IYIP Blog: Unemployment and Youth

Whether I’m in Canada or in Uganda, the youth are all talking about the same things: the worrying costs of post-secondary education, the impossibility of finding decent employment and a general unease about the future. The youth of today had the great misfortune of finishing school during one of the worst economic crises since the Great Depression. And it doesn’t look like it’ll get better until 2016, according to the ILO. So what are the youth of today to do?

That’s exactly what the Uganda Youth Network asked during its 10th anniversary conference. The conference had delegates from all five members of the East African Community (Uganda, Kenya, Rwanda, Burundi and Tanzania). Take Kenya, for instance. 40% of the overall population is unemployed but 64% of those are youth- a highly disproportionate rate. Even in Canada, a country that remains relatively unscathed by the recession in comparison to many, the youth unemployment rate is twice that of the general population.

The Conference had speakers from each country who explored youth unemployment and strategies used both by the government and CSOs to address this. What struck me, however, was the universal agreement that nothing would change unless youth forced change; that unless youth demanded change, through political participation, through starting their own businesses, through perseverance, then nothing would change. The attitude was almost fatalistic in its lack of faith in the governments, the market and local businesses.

One conference speaker, Elisante Gabriel of Tanzania, spoke of the need for youth to change their mindset, to become more self-sufficient and entrepreneurial. This was a common refrain yet everyone acknowledged the difficulty of starting a business without a proper education or access to capital. The Youth Representative of Rwanda argued that the poorest youth, the one who most need the jobs and support, often face the most difficulty in accessing government-funded capital due to an inability to meet the stringent requirements. The representative from Kenya pointed out that the country cannot meet its Millennium Development Goals if the government continues to neglect the needs of the youth and unemployed; indeed, the biggest challenge for Kenyan youth is access to decent and honest living.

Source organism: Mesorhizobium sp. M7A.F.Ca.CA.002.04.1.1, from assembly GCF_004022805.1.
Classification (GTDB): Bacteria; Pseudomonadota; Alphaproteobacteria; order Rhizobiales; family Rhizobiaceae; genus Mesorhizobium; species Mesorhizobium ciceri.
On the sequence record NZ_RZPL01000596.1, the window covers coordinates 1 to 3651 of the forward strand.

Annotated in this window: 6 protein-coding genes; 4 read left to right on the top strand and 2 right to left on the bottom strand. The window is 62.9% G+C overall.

So much of the media narrative around youth unemployment criticizes youth for being ‘lazy’ or ‘entitled’; indeed, the term ‘Millennial’ has taken on a distinctly negative tone. But the youth I met at the conference were anything but lazy or entitled. From the lady with a university degree and working on her third or fourth internship to youth who have started their own NGOs, the youth were hard-working, determined and genuinely believe that they can change not only their own future, but the future of East Africa as a whole, for the better.

– Mariah Griffin-Angus, Governance Project Officer, CIDA International Youth Internship Program, Uganda 2012

IYIP Blog: Karamoja- Cattle, Guns and Hope

Our CIDA IYIP in Uganda, Mariah, recently wrote an article about UYONENT in Karamoja. The article appeared in the organization’s 10th anniversary magazine (UYONET @ 10)  that was published for their August 9th to 12th regional youth conference. Here is her article. 

Mariah took a photo of the article in print.

When I was told that I would be working in Uganda on a project to support Karamajong youth, I didn’t really know what to expect. The Internet revealed horror stories of violence, cattle-raiding, lack of infrastructure and crushing poverty. And yet while I discovered this is all true, Karamoja is so much more than all of that. It is an astoundingly beautiful area with people determined to change their future. It is a place of great potential, of untapped riches and a place in desperate need of real government intervention. Working on the Karamoja project has been a fascinating chance to see a part of Uganda many never get to visit. It is a surprisingly beautiful area surrounded by a mountain range.

As I discovered during my time here, Karamoja is one of the poorest regions in the world and lags far behind the rest of the country in terms of progress with the MDGs. Its literacy rate is less than 20% and the life expectancy is nearly ten years lower than the national rate. Years of drought and violence have eradicated the cattle population, leaving the youth without meaningful livelihood. Breaking the cycle of poverty and developing the region is a serious challenge and many of the issues UYONET deals with in Karamoja stem from these problems: lack of infrastructure, an impoverished population and a struggle to change the situation with minimal resources.